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Which one is the most important to grad. school?

  1. Feb 18, 2009 #1
    Research, GPA, recommendation, GRE, etc..
    There are many things to go to grad.
    Which one is the most important?

    One of my friend had very good GPA, but he did not get admission from any schools.
    His GPA was 3.95. Actually, his major was BIO, and he got all As from major, and only one B from general course. Of course, he got good GRE score, but He had never been research or publication. I don't think he got bad recommendation...

    I know some math or any science student go to engineering school, but I can't know what the student is different.. who can go.. who can't go..
    Last edited: Feb 18, 2009
  2. jcsd
  3. Feb 18, 2009 #2


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    Education Advisor

    The first thing to keep in mind with resepect to graduate programs is that it's a competative process. A school will have N spots and M applicants. Once the student meets a minimum criteria for a spot, he or she will become part of the applicant pool considered. Every graduate program has it's own weighting system and from this the candidates are ranked. In general, offers of admission will go out to N+R students in descending order of their ranking. (R accounts for the number of students they estimate will reject the offer of admission.)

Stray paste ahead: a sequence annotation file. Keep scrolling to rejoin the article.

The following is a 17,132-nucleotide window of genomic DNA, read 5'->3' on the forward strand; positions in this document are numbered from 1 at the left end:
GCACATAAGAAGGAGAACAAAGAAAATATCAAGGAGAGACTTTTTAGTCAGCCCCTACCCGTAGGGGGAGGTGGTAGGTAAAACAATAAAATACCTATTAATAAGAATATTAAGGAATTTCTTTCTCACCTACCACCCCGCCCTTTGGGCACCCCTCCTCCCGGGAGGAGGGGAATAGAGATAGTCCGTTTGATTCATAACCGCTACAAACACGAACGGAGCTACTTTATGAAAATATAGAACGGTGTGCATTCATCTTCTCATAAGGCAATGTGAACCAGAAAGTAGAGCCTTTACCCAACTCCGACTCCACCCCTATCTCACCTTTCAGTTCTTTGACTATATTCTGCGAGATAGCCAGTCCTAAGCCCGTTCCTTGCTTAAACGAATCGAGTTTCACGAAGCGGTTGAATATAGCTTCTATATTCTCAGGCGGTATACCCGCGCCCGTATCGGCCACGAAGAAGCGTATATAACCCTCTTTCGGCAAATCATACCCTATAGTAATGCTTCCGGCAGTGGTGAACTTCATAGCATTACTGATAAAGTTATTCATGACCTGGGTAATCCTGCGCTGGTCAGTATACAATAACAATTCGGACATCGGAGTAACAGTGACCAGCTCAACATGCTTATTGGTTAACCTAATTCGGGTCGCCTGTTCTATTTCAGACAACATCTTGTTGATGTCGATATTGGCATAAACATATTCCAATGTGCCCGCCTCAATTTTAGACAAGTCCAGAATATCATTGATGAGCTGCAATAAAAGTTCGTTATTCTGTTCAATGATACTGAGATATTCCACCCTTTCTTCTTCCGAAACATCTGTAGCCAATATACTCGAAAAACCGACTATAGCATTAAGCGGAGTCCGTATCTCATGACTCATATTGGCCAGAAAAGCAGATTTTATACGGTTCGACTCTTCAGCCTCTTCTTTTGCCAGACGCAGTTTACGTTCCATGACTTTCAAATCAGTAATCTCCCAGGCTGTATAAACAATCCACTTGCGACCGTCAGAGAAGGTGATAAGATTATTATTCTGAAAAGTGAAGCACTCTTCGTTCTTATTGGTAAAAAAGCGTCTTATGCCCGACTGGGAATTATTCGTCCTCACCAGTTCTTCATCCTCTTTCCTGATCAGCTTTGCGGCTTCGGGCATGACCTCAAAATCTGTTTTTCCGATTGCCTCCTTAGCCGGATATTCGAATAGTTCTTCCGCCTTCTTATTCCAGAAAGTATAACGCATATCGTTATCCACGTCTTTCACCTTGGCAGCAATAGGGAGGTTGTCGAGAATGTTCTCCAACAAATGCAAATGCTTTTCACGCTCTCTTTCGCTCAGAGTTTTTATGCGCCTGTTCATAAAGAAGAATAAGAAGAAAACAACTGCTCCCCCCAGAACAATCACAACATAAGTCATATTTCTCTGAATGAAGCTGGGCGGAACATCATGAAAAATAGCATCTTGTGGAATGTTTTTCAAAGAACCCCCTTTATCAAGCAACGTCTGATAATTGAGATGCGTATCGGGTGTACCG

I suspect that you'll get different answers to this question, since the ranking system varies considerably from institution to institution. I, for example, would argue that your marks are probably most important. I know that others will argue that research experience is the most important factor as it can distinquish the "book learners" from those who will actually be productive in the lab.

    This being said, I wouldn't fret too much over an anecdotal case such at what has been presented. Despite this specific student's high marks, we don't know the reason he was rejected. Maybe he had a poor letter of reference (some professors will actually write letters telling the institution NOT to accept a student). Maybe his GPA wasn't quite as steller as he would have everyone believe. Maybe he only applied to popular programs where everyone who got in had a 3.96 or higher, and didn't bother with a backup program.
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